The features of this rare inherited disorder include ichthyosis, chronic polyneuropathy. deafness and retinitis pigmentosa. There is in addition accumulation of phytanic acid in tissues. Plasmapheresis has been used as an adjunct to dietary restrictions of phytanic acid to reduce its levels in the blood and tissues.
| Systemic lupus erythematosus|| |
Marked but short-term clinical improvement has been observed in patients having systemic lupus erythematosus who had plasmapheresis alone or in combination with corticosteroids and cytotoxic drugs. However, no controlled study has yet proved the benefit of this therapy in systemic lupus erythematosus., It has not been possible to correlate the levels of antibodies to DNA and immune complexes to response to plasma exchanges. In fact, in one study where plasmapheresis alone was used to treat systemic lupus erythematosus, an immunologic deterioration occurred within one month of an initial good clinical response. This is probably due to the rebound phenomenon. At present, it would be advisable to use plasmapheresis as an adjunct therapy in severe lupus only.
| Familial hypercholesterolemia|| |
Patients with familial type IIa hyperlipoproteinemia have xanthomas and premature atherosclerosis along with a marked increase in the level of plasma cholesterol and low density lipoproteins. Plasmapheresis reduces the concentration of cholesterol and low-density lipoproteins resulting in resolution of the skin xanthomas., However, whether this can reverse or prevent atherosclerosis is not clear.
| Vasculitis|| |
In vasculitis associated with circulating immune complexes plasmapheresis is recommended in life-threatening situations. Improvement has been reported in polyarteritis nodosa, Henoch-Schoenlcin's purpura, cryoglobulinemia with vasculitis, kucocytoclastic vasculitis of unknown aetiology and rheumatoid vasculitis.,
| Pemphigus|| |
Plasmapheresis may be considered in patients with active and extensive disease who are not responding to conventional therapy. Whether it has a role in the initial treatment of the disease is not known. In a recent study, circulating levels of pemphigus antibodies. corticosteroid requirements and side effects of therapy were no better in 22 patients treated with a combination of low doses of prednisolone and plasmapheresis than in a control group of 18 patients treated only with prednisolone. These results are discordant from previous uncontrolled studies of plasmapheresis in pemphigus which had reported favourable results.,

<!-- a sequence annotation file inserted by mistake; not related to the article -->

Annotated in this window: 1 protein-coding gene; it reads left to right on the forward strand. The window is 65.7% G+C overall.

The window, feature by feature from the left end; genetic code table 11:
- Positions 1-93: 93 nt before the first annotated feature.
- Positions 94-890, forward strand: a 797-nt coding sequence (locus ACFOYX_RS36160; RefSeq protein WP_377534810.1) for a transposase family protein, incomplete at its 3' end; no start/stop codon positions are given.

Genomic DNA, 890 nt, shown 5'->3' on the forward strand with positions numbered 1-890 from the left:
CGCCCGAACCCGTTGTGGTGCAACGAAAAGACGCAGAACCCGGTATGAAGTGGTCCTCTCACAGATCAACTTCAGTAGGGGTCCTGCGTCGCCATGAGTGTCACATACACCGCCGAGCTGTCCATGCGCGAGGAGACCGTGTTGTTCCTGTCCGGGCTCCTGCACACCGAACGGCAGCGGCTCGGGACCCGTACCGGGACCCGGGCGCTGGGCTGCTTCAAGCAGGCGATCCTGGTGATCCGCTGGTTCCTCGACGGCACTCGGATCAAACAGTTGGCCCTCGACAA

The failure of plasmapheresis in pemphigus is due to the rebound phenomenon which occurs following this procedure. The rebound which results in an increase in the antibody levels is due to two different processes : (a) passive diffusion of extracellular immunoglobulins back into the circulation, and (b) lowering of the antibodies by plasmapheresis stimulating the feedback mechanism regulating the antibody levels resulting in a burst of new antibody synthesis that replaces and usually overshoots that which had been removed. 9sub To overcome these, plasmapheresis should be performed intensively and it should be coupled with measures to suppress the new antibody synthesis.
| Other autoimmune disorders|| |
Favourable results have been reported in uncontrolled trials of plasmapheresis in progressive systemic sclerosis, adult and childhood forms of polymyositis/dermatomyositis,,and psoriatic arthritis. However, these results need to be confirmed in controlled studies.
| Bullous pemphigoid|| |
Plasmapheresis may be useful as an adjunctive therapy for the treatment of bullous pemphigoid unresponsive to the standard treatment or in situations where the side effects of corticosteroid therapy predominate. Goldberg et a1 recently reported beneficial effect of plasmapheresis in a patient who had in addition to bullous pemphigoid, diabetes mellitus, severe fluid retention, hypertension and a myopathy.
| Drug-induced toxic epidermal necrolysis|| |
Kamanabroo et al reported five patients with severe drug-induced toxic epidermal necrolysis who improved rapidly after one to two plasma exchanges. Earlier, Gerard et al had reported benefit from this form of therapy in one patient with severe toxic epidermal necrolysis. As drug-induced toxic epidermal necrolysis is associated with a mortality rate of as high as 50% and some authors consider the role of corticosteroids in its management controversial, it may be worthwhile to try plasmapheresis in this disorder.
| Lucio phenomenon|| |